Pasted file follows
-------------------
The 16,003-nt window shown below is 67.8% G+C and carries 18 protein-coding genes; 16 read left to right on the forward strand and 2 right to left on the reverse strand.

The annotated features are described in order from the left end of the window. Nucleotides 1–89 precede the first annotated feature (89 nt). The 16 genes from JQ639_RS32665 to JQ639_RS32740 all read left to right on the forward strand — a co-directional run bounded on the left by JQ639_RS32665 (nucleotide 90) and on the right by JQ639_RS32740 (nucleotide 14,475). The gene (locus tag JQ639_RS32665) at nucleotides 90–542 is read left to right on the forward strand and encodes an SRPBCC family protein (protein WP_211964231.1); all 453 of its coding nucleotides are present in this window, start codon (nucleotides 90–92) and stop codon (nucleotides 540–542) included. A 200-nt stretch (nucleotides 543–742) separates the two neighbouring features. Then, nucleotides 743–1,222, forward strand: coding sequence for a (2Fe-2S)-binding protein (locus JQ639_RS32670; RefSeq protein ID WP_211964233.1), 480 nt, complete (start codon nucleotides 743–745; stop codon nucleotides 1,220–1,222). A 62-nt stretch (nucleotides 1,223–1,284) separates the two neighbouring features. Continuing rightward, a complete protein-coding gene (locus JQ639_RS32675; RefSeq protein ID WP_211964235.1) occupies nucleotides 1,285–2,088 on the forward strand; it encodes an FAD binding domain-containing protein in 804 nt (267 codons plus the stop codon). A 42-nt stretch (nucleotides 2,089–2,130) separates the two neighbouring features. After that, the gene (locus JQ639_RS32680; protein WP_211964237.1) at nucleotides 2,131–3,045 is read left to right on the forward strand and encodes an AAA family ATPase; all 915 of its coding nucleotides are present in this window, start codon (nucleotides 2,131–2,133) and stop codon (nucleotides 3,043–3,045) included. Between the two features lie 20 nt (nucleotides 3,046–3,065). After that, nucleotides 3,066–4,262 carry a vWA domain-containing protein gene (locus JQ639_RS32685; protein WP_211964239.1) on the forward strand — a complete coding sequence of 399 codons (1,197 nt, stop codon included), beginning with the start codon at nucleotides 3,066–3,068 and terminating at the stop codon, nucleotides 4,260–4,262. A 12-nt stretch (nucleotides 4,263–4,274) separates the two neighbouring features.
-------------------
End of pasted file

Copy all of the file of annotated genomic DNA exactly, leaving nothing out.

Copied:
The 16,003-nt window shown below is 67.8% G+C and carries 18 protein-coding genes; 16 read left to right on the forward strand and 2 right to left on the reverse strand.

The annotated features are described in order from the left end of the window. Nucleotides 1–89 precede the first annotated feature (89 nt). The 16 genes from JQ639_RS32665 to JQ639_RS32740 all read left to right on the forward strand — a co-directional run bounded on the left by JQ639_RS32665 (nucleotide 90) and on the right by JQ639_RS32740 (nucleotide 14,475). The gene (locus tag JQ639_RS32665) at nucleotides 90–542 is read left to right on the forward strand and encodes an SRPBCC family protein (protein WP_211964231.1); all 453 of its coding nucleotides are present in this window, start codon (nucleotides 90–92) and stop codon (nucleotides 540–542) included. A 200-nt stretch (nucleotides 543–742) separates the two neighbouring features. Then, nucleotides 743–1,222, forward strand: coding sequence for a (2Fe-2S)-binding protein (locus JQ639_RS32670; RefSeq protein ID WP_211964233.1), 480 nt, complete (start codon nucleotides 743–745; stop codon nucleotides 1,220–1,222). A 62-nt stretch (nucleotides 1,223–1,284) separates the two neighbouring features. Continuing rightward, a complete protein-coding gene (locus JQ639_RS32675; RefSeq protein ID WP_211964235.1) occupies nucleotides 1,285–2,088 on the forward strand; it encodes an FAD binding domain-containing protein in 804 nt (267 codons plus the stop codon). A 42-nt stretch (nucleotides 2,089–2,130) separates the two neighbouring features. After that, the gene (locus JQ639_RS32680; protein WP_211964237.1) at nucleotides 2,131–3,045 is read left to right on the forward strand and encodes an AAA family ATPase; all 915 of its coding nucleotides are present in this window, start codon (nucleotides 2,131–2,133) and stop codon (nucleotides 3,043–3,045) included. Between the two features lie 20 nt (nucleotides 3,046–3,065). After that, nucleotides 3,066–4,262 carry a vWA domain-containing protein gene (locus JQ639_RS32685; protein WP_211964239.1) on the forward strand — a complete coding sequence of 399 codons (1,197 nt, stop codon included), beginning with the start codon at nucleotides 3,066–3,068 and terminating at the stop codon, nucleotides 4,260–4,262. A 12-nt stretch (nucleotides 4,263–4,274) separates the two neighbouring features.